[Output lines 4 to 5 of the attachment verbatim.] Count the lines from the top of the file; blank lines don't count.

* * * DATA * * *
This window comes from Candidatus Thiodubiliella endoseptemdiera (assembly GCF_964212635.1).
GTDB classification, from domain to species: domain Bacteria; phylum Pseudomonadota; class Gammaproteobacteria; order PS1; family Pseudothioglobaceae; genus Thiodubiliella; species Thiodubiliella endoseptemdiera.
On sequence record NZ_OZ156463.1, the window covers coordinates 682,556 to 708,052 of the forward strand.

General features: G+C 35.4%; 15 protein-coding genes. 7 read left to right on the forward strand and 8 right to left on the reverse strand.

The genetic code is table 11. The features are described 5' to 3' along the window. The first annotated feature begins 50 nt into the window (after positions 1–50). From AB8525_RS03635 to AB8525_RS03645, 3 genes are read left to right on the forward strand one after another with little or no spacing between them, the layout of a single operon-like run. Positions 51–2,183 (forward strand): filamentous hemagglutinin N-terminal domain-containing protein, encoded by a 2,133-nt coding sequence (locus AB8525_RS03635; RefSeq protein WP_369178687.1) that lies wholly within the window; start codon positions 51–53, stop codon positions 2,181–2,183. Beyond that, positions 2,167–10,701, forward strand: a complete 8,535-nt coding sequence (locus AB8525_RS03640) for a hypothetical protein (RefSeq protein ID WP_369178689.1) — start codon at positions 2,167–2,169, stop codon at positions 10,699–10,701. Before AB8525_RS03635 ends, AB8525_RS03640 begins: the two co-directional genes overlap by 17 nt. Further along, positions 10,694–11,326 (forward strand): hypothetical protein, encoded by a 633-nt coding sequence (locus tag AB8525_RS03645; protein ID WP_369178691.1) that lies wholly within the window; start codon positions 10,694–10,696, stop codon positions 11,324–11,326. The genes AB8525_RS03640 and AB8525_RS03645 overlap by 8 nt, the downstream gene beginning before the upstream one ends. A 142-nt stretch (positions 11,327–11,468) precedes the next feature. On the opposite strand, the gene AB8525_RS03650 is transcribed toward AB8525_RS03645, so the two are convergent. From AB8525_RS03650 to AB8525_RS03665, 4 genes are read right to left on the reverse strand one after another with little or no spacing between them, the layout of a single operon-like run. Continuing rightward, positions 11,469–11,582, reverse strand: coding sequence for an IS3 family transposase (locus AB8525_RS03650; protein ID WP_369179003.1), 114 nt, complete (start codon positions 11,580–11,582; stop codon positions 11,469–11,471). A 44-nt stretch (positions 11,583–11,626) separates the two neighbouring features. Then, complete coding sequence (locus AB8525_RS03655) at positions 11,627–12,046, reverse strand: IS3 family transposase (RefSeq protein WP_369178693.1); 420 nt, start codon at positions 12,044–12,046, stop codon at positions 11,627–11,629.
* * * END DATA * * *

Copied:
General features: G+C 35.4%; 15 protein-coding genes. 7 read left to right on the forward strand and 8 right to left on the reverse strand.

The genetic code is table 11. The features are described 5' to 3' along the window. The first annotated feature begins 50 nt into the window (after positions 1–50). From AB8525_RS03635 to AB8525_RS03645, 3 genes are read left to right on the forward strand one after another with little or no spacing between them, the layout of a single operon-like run. Positions 51–2,183 (forward strand): filamentous hemagglutinin N-terminal domain-containing protein, encoded by a 2,133-nt coding sequence (locus AB8525_RS03635; RefSeq protein WP_369178687.1) that lies wholly within the window; start codon positions 51–53, stop codon positions 2,181–2,183. Beyond that, positions 2,167–10,701, forward strand: a complete 8,535-nt coding sequence (locus AB8525_RS03640) for a hypothetical protein (RefSeq protein ID WP_369178689.1) — start codon at positions 2,167–2,169, stop codon at positions 10,699–10,701. Before AB8525_RS03635 ends, AB8525_RS03640 begins: the two co-directional genes overlap by 17 nt. Further along, positions 10,694–11,326 (forward strand): hypothetical protein, encoded by a 633-nt coding sequence (locus tag AB8525_RS03645; protein ID WP_369178691.1) that lies wholly within the window; start codon positions 10,694–10,696, stop codon positions 11,324–11,326. The genes AB8525_RS03640 and AB8525_RS03645 overlap by 8 nt, the downstream gene beginning before the upstream one ends. A 142-nt stretch (positions 11,327–11,468) precedes the next feature. On the opposite strand, the gene AB8525_RS03650 is transcribed toward AB8525_RS03645, so the two are convergent. From AB8525_RS03650 to AB8525_RS03665, 4 genes are read right to left on the reverse strand one after another with little or no spacing between them, the layout of a single operon-like run. Continuing rightward, positions 11,469–11,582, reverse strand: coding sequence for an IS3 family transposase (locus AB8525_RS03650; protein ID WP_369179003.1), 114 nt, complete (start codon positions 11,580–11,582; stop codon positions 11,469–11,471). A 44-nt stretch (positions 11,583–11,626) separates the two neighbouring features. Then, complete coding sequence (locus AB8525_RS03655) at positions 11,627–12,046, reverse strand: IS3 family transposase (RefSeq protein WP_369178693.1); 420 nt, start codon at positions 12,044–12,046, stop codon at positions 11,627–11,629.